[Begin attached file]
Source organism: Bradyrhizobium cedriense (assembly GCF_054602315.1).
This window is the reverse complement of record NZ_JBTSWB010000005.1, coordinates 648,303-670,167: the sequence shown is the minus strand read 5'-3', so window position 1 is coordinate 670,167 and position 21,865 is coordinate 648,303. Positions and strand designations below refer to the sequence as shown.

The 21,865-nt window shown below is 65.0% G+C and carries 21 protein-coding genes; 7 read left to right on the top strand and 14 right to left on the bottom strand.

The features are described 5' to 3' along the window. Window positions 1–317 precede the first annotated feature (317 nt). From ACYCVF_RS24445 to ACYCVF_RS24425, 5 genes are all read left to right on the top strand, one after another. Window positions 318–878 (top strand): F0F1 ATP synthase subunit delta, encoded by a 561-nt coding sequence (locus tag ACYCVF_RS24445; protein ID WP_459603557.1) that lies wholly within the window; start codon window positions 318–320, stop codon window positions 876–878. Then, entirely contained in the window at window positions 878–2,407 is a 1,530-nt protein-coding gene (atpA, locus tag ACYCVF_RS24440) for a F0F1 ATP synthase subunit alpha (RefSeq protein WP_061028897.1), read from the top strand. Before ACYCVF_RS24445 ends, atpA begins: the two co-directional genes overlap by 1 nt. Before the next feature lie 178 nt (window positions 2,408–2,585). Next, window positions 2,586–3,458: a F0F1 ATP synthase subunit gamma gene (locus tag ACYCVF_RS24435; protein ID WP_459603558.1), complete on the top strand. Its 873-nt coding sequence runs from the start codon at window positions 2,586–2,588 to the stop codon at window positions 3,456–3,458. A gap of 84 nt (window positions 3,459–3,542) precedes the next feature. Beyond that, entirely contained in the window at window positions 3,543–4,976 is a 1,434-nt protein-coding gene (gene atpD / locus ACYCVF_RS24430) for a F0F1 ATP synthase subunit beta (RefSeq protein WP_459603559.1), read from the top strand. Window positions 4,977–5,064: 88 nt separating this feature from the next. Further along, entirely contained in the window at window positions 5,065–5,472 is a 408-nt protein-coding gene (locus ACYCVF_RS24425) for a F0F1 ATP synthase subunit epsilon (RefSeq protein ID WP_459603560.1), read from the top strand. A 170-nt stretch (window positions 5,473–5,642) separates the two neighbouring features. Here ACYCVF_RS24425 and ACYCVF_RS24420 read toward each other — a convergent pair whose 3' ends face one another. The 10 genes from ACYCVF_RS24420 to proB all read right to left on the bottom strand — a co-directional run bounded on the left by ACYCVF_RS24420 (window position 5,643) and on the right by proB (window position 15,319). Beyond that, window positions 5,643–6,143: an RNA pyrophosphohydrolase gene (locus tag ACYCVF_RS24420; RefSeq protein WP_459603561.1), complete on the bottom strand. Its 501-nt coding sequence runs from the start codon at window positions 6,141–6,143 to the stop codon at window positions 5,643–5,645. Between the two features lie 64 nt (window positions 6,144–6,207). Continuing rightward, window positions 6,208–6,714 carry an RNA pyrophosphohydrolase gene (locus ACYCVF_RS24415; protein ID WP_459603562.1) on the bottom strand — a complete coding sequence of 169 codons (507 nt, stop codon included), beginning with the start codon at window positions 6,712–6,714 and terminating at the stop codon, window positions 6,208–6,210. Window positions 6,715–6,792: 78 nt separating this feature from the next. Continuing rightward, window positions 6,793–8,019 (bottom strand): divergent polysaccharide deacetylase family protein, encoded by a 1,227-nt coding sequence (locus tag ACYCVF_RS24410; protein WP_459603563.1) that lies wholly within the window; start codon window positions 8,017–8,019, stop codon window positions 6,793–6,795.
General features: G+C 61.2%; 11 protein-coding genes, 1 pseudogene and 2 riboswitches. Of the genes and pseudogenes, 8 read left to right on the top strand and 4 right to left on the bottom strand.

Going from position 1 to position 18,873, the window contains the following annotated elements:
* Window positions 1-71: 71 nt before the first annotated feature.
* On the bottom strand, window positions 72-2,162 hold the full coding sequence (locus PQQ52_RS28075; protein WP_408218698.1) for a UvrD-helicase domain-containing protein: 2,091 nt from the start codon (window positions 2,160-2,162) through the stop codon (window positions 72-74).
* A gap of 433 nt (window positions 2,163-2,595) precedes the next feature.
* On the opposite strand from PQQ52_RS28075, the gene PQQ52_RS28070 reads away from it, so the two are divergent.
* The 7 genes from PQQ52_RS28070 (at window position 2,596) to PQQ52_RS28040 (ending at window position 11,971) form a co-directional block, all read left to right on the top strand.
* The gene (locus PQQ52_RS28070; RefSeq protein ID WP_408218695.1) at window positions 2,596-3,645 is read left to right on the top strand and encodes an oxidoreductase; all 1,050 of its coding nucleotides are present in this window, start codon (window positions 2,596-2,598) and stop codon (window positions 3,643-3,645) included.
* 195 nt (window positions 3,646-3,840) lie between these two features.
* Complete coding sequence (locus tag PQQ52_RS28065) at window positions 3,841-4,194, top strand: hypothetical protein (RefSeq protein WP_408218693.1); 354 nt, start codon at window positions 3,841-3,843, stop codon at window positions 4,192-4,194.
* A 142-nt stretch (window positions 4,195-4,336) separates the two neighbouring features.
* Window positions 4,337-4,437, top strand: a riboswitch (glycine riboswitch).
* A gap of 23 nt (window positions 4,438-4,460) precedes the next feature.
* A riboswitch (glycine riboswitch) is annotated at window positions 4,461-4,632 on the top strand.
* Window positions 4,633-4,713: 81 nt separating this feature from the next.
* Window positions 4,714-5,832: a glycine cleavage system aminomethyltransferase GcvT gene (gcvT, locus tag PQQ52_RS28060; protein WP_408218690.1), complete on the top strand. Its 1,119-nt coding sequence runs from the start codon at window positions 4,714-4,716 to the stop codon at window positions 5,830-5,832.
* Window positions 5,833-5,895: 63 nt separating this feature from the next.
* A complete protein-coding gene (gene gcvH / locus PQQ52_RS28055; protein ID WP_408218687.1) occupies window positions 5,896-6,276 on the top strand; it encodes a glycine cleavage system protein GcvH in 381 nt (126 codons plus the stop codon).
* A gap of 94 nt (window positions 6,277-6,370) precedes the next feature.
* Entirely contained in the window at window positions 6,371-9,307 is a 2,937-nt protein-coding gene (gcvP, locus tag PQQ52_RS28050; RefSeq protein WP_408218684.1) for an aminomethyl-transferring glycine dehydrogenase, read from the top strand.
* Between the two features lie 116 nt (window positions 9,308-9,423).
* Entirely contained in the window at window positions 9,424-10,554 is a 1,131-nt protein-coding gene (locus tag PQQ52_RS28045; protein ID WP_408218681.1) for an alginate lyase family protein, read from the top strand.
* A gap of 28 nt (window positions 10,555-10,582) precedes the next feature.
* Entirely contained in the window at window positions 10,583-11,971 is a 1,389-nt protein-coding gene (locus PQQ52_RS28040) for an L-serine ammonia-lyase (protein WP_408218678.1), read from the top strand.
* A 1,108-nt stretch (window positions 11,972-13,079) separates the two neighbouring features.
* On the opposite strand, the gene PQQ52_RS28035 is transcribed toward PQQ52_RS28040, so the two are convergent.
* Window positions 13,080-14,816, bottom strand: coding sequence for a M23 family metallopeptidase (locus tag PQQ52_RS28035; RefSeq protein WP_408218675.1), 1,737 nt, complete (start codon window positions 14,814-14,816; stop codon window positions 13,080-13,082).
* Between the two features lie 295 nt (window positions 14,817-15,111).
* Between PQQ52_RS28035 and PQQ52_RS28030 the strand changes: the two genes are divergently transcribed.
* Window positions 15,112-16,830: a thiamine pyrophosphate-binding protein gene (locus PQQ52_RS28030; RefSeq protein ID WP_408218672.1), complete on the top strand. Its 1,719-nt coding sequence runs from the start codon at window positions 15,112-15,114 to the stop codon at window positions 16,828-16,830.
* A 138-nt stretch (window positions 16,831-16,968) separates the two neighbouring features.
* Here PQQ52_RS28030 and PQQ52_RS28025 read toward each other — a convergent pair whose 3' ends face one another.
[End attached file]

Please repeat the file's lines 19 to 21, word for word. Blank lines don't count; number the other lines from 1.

* Window positions 4,633-4,713: 81 nt separating this feature from the next.
* Window positions 4,714-5,832: a glycine cleavage system aminomethyltransferase GcvT gene (gcvT, locus tag PQQ52_RS28060; protein WP_408218690.1), complete on the top strand. Its 1,119-nt coding sequence runs from the start codon at window positions 4,714-4,716 to the stop codon at window positions 5,830-5,832.
* Window positions 5,833-5,895: 63 nt separating this feature from the next.